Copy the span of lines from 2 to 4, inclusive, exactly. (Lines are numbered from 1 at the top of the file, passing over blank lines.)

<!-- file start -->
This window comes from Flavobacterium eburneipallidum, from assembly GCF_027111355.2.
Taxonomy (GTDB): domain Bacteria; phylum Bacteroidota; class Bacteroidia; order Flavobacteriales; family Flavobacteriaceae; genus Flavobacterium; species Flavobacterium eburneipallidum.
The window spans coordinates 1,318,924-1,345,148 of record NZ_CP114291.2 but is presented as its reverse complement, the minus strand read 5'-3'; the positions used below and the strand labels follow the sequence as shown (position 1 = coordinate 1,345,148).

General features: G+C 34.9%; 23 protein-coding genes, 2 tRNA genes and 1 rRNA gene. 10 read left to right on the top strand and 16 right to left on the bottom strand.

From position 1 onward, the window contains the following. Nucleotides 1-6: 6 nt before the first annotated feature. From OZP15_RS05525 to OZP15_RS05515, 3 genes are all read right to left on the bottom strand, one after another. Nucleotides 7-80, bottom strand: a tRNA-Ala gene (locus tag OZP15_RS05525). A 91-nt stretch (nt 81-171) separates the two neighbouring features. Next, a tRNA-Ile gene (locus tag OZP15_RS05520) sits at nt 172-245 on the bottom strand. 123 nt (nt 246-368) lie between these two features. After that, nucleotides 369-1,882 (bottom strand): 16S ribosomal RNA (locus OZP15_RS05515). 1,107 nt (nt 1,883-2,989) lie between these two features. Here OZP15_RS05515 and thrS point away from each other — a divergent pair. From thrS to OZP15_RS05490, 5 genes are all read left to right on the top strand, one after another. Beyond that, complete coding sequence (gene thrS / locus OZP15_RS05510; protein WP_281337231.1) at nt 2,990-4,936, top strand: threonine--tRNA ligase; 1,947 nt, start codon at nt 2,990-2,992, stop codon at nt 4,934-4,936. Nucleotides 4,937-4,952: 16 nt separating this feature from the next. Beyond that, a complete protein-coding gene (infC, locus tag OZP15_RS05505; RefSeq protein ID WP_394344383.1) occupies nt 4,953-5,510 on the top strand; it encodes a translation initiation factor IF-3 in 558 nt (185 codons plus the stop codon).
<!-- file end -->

Taxonomy (GTDB): domain Bacteria; phylum Bacteroidota; class Bacteroidia; order Flavobacteriales; family Flavobacteriaceae; genus Flavobacterium; species Flavobacterium eburneipallidum.
The window spans coordinates 1,318,924-1,345,148 of record NZ_CP114291.2 but is presented as its reverse complement, the minus strand read 5'-3'; the positions used below and the strand labels follow the sequence as shown (position 1 = coordinate 1,345,148).

General features: G+C 34.9%; 23 protein-coding genes, 2 tRNA genes and 1 rRNA gene. 10 read left to right on the top strand and 16 right to left on the bottom strand.